In this paper, we analyze the effects of levels of social relationship on a multiperiod supply chain network with multiple decision-makers (suppliers, manufacturers, and retailers) associated at different tiers. The model incorporates the individual attitudes towards disruption and opportunism risks and allows us to investigate the interplay of the heterogeneous decision-makers and to compute the resultant network equilibrium pattern of production, transactions, prices, and levels of social relationship over the multiperiod planning horizon. In our analysis, we focus on the following questions: (1) how do the evolving relationships affect the profitability and risks of supply chain firms as well as the prices and demands of the product in the market? (2) how do the relationships with the upstream supply chain firms affect the relationships with the downstream firms, and how these relationships influence the profitability and risks of the supply chain firms? (3) how do the supply disruption risks interact with the opportunism risks through supply chain relationships, and how these risks influence the profitability of the firms? The results show that high levels of relationship can lead to lower supply chain overall cost, lower risk, lower prices, higher product transaction and therefore higher profit.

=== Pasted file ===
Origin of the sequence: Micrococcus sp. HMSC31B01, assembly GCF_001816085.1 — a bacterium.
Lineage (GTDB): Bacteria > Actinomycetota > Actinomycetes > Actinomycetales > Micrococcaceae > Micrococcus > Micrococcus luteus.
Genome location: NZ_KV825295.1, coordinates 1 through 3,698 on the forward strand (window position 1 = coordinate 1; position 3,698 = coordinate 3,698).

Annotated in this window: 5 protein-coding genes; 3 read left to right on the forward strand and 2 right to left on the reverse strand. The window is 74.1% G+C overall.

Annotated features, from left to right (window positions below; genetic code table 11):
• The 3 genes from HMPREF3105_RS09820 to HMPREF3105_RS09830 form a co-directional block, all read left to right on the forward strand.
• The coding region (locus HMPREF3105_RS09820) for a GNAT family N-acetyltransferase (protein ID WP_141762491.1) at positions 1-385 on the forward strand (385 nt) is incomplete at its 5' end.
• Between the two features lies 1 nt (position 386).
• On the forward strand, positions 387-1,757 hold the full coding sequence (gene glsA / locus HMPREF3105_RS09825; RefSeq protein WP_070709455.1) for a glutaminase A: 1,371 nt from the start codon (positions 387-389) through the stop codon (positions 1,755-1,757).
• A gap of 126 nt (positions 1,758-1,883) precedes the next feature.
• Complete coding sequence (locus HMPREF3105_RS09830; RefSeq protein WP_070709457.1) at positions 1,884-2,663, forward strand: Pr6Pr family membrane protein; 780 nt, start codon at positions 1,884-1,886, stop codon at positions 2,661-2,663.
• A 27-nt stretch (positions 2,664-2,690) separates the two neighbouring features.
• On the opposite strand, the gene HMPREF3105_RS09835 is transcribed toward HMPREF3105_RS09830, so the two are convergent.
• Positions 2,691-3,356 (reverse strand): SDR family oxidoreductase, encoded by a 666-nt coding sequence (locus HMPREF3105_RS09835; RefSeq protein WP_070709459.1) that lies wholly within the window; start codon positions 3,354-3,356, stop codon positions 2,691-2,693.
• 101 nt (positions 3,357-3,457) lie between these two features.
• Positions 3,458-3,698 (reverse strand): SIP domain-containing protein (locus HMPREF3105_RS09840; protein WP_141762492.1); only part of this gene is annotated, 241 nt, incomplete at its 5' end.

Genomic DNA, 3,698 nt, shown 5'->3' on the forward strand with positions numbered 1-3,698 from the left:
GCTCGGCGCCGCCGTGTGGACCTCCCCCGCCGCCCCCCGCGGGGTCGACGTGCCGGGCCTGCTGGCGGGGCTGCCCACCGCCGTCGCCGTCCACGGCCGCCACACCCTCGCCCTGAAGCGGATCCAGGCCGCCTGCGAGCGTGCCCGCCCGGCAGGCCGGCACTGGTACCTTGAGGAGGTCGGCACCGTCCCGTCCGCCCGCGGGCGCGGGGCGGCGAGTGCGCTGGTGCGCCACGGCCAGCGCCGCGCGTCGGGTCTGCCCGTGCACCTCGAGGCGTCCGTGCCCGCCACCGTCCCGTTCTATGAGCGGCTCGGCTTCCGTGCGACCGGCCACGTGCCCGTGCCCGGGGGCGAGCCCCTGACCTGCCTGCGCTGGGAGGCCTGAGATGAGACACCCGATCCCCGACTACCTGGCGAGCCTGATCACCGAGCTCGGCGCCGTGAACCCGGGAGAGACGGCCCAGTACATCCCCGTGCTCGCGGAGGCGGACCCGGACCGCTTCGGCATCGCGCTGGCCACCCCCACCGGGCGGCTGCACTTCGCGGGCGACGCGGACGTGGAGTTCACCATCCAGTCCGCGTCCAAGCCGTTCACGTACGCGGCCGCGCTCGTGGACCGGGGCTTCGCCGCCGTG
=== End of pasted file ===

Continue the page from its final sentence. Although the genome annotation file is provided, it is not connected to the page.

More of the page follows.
All Science Journal Classification (ASJC) codes
- Computer Science(all)
- Modeling and Simulation
- Management Science and Operations Research
- Information Systems and Management